“Nice, kitty. Good, kitty … . Ouch! Why did you bite me?”

That unvaccinated cat couldn’t help it. It was infected by rabies, and the victim all too easily could have been you.

The Minnesota Board of Animal Health alerted the public Nov. 15 that an Otter Tail County kitten tested positive for rabies. The kitten bit three people, including a 4-year-old child and a pregnant woman, was euthanized and on Nov. 12 test results confirmed rabies.

The owner of the farm where the kitten was fed reported told investigators she heard a commotion on her front porch Oct. 16, the Board of Animal Health said in a news release. She saw a skunk on the porch attacking an approximately 6-month-old kitten. After separating the kitten and skunk, she recalled seeing blood and bite marks on the kitten’s rear leg.

The cat became aggressive and bit the farm owner, her 4-year-old son and her pregnant sister in early November. Minnesota Department of Health advised post-exposure prophylaxis for the five people in all who may have been exposed to the rabies virus.

Rabies is a preventable disease. The virus attacks the central nervous system and damages the brain, leading to death. The virus is most often transmitted through the bite of a rabid animal, which would be carrying one of two types:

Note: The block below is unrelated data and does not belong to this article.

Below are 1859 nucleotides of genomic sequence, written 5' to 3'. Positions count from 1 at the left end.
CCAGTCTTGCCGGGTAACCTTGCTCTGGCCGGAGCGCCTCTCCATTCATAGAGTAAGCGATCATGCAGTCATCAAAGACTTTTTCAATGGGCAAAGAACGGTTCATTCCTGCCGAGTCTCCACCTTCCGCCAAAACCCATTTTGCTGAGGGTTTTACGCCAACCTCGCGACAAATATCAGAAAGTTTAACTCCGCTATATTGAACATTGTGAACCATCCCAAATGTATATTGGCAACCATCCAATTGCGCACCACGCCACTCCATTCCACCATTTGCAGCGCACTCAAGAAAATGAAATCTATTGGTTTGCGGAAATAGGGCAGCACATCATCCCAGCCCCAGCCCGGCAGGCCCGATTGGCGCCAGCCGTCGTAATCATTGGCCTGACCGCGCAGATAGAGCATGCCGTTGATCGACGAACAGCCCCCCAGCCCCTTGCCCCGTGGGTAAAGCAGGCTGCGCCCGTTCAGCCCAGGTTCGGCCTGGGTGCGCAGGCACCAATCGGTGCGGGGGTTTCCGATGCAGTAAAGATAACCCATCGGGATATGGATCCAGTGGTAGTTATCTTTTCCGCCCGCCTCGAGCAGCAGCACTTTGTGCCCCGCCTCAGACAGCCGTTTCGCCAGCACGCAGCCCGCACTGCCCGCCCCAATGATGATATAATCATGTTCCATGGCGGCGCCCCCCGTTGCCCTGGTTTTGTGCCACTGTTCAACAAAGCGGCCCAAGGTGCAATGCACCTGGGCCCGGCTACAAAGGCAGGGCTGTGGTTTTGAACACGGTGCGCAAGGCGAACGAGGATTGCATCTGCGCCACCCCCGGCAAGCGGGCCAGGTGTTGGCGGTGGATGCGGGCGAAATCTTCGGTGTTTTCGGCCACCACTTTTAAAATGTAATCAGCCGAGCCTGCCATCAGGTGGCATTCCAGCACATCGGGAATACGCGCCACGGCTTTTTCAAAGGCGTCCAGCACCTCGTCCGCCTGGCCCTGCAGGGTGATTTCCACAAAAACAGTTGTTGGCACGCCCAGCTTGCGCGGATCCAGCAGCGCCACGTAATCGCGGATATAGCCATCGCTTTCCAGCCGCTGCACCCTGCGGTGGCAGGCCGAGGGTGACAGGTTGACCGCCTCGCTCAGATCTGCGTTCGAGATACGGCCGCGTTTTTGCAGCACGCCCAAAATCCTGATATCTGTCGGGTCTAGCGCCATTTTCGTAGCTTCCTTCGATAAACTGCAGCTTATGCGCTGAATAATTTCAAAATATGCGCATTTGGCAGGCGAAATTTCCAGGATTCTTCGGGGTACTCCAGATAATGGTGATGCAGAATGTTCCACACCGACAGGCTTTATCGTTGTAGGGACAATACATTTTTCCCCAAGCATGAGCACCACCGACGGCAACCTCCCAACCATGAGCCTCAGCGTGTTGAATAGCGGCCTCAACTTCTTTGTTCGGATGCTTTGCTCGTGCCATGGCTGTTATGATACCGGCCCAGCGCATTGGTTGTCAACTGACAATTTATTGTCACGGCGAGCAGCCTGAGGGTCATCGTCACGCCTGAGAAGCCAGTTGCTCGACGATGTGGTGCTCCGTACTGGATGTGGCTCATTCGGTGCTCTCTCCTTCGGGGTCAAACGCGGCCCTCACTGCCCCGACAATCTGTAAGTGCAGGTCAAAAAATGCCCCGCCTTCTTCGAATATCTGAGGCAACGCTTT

• Dumb rabies, in which an animal acts sick, does not eat and is lethargic.

  • Furious rabies, in which an animal shows aggressive and vicious behavior.

“Minnesota skunks have a very high probability of carrying the rabies virus,” Board of Animal Health Senior Veterinarian Dr. Courtney Wheeler said. “Anyone who observes a pet or livestock interacting with a skunk should contact their veterinarian and the Minnesota Board of Animal Health for recommendations.”

People also should take preventative measures, vaccinating all dogs, cats, ferrets and horses against the rabies virus and keeping the shots up to date.

If an animal is bitten by a bat, skunk or other wild animal, people then should immediately consult a veterinarian. Pets or livestock potentially exposed to the rabies virus should see a veterinarian within 96 hours for a rabies vaccination. Then expect a minimum confinement period of 45 days and as long as 180 days.

The Midwest has seen a substantial decrease in the number of human rabies cases in the past century, primarily due to the availability of the animal vaccine. A vigilant public health system for both people and pets also deserve credit.

We can’t ease back on that vigilance. Skunks -- rabid and otherwise -- are a reality. Feral cats are, too. Simply because one lives in the city doesn’t mean the risk of exposure is any less than in that of someone living on a farm.

Please, get your animals vaccinated and stay alert.